Pacemaker ICD FAQs
Most new ICDs can act as both pacemakers and defibrillators. An ICD monitors your heart rhythm and will deliver an electrical pulse to your heart to stop a fast rhythm. All ICDs have backup pacing for rhythms that are too slow.
We often use devices in conjunction with medications. In general, you will not be able to stop all your heart medications; however, your doctor may need to adjust your medications post-implantation.
Cell phones available in the United States (less than 3 watts) generally do not appear to interfere with or damage pacemakers. However, it’s best to avoid keeping your cell phone in your breast pocket on the side of the device. It’s probably better to use the phone on the opposite ear, as well.
The procedure to implant a pacemaker/ICD is typically done under local anesthesia but can change based on your health and the device implanted. It does not require open-heart surgery, and most people go home within 24 hours.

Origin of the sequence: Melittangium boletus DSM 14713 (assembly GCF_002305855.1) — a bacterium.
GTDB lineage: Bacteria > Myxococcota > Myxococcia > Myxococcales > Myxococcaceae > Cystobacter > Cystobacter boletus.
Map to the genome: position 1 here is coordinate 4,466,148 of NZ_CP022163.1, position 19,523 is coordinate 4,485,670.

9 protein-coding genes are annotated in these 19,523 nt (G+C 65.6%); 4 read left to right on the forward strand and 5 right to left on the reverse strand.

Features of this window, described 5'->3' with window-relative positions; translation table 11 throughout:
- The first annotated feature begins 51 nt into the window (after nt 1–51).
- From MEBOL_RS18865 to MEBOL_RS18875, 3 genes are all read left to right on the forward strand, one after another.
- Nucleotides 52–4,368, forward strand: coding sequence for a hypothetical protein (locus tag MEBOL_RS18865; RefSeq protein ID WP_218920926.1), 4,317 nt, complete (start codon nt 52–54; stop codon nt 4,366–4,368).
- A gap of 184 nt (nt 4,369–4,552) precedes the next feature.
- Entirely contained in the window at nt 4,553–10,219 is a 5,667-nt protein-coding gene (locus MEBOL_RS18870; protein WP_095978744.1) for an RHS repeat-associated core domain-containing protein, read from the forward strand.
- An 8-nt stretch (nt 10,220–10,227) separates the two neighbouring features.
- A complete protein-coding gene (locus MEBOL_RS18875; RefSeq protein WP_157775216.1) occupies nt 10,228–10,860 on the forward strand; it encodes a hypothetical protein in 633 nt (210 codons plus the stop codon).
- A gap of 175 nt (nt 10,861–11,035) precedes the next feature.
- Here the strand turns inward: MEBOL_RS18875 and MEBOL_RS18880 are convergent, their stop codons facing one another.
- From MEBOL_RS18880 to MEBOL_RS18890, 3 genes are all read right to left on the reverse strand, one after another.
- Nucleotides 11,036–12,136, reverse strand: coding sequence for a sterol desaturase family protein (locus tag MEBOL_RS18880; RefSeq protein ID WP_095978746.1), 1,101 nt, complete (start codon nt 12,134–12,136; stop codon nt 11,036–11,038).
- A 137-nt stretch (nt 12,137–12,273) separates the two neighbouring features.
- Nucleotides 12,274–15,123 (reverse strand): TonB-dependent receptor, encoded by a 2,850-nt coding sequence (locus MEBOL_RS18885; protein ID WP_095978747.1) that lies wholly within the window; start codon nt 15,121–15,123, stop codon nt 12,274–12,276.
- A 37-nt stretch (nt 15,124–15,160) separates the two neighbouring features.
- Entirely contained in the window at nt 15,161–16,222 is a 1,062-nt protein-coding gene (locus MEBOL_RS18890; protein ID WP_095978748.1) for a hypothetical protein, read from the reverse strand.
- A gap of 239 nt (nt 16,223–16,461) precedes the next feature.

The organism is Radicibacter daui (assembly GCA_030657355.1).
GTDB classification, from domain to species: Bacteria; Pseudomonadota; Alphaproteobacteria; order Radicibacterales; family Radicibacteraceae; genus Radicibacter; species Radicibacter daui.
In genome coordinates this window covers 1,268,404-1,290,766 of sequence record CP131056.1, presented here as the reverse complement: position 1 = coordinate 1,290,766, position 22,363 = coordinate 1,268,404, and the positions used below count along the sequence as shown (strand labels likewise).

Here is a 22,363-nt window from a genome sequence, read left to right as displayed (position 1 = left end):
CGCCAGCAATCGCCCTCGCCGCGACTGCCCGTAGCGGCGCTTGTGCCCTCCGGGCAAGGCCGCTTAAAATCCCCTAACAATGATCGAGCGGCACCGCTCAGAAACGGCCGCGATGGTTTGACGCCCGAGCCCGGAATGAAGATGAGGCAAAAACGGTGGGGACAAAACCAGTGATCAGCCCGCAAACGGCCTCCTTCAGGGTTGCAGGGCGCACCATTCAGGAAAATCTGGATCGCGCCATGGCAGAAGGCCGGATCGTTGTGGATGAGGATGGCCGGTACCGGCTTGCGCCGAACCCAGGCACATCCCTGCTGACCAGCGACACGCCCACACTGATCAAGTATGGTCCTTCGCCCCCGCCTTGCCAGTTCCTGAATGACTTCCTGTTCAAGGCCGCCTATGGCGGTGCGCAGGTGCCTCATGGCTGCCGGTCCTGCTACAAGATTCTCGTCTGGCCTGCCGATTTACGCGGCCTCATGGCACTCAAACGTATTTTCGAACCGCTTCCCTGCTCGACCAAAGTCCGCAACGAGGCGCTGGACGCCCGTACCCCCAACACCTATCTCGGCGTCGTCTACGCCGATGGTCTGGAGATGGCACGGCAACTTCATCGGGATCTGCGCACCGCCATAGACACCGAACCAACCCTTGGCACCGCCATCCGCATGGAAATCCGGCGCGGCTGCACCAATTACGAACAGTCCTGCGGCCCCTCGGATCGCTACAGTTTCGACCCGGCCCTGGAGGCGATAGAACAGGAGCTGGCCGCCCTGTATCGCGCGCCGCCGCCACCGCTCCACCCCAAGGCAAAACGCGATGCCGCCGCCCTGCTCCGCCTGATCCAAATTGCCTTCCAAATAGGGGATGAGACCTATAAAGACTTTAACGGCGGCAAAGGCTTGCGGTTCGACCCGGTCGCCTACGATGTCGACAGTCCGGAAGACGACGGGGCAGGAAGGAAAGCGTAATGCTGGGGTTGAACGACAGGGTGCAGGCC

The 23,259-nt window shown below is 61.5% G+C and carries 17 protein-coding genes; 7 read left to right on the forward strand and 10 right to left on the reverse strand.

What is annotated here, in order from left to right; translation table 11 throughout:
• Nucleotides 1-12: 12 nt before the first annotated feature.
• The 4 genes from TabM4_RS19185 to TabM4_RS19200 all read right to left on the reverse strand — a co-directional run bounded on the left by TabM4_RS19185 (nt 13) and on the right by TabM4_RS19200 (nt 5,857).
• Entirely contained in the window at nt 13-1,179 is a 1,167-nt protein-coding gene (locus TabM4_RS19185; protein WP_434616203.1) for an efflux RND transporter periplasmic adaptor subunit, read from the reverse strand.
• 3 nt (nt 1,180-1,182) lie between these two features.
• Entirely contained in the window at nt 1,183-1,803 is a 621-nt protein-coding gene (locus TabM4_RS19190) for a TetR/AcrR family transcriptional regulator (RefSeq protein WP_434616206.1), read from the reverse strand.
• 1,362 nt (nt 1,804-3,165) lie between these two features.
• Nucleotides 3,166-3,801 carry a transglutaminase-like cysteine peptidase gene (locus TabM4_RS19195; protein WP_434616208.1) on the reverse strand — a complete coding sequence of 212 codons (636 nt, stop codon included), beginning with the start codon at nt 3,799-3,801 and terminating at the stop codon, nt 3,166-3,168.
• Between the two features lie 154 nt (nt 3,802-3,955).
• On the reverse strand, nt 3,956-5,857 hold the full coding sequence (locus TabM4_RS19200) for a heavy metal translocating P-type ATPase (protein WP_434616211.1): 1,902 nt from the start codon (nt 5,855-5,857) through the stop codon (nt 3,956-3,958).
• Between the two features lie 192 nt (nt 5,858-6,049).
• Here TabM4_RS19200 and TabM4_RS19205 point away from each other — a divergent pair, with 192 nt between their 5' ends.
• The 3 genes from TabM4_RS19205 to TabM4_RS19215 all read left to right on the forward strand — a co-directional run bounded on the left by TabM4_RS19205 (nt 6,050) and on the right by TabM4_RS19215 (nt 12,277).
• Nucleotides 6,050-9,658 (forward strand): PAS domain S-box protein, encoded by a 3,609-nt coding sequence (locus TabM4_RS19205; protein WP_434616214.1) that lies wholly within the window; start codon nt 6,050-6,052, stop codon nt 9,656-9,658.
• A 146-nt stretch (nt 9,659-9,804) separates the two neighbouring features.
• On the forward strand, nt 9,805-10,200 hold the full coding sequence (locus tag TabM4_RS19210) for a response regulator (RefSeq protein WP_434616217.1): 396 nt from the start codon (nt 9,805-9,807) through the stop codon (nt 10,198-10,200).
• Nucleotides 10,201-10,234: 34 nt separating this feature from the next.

At first, you may be aware of the device and see a slight bump in the skin. The device is very small, about the size of two small silver dollars stacked on top of each other, and weighs about an ounce or less. ICDs are typically slightly larger in size than a pacemaker. If the ICD sends a shock to the heart or “fires,” the person will feel this as a jolt or kick in the chest.
If your medical condition or lifestyle changes, your device may need to be adjusted. Most adjustments are done noninvasively using a device called a programmer. This is a specialized computer that communicates with the pacemaker/ICD using magnetic signals via a “wand” or loop placed over the device.
Most devices will last at least 5 to 7 years, after which the battery will need to be replaced. In general, replacing a pacemaker generator may be done on an outpatient basis.
After implantation of a pacemaker/ICD you will be able to participate in the activities you enjoy. Your doctor will have more information on activities you may need to avoid, but typically you can resume your normal daily activities after full recovery from surgery.
You may be able to enjoy exercise with your pacemaker or ICD, but check with your doctor first.
Yes, you can travel by air with your device. Airport security detectors are generally safe, but let airport security staff know you have a pacemaker/ICD. You should carry your device identification card with you at all times for safety purposes and especially when you travel. Airport security may ask you to present your card.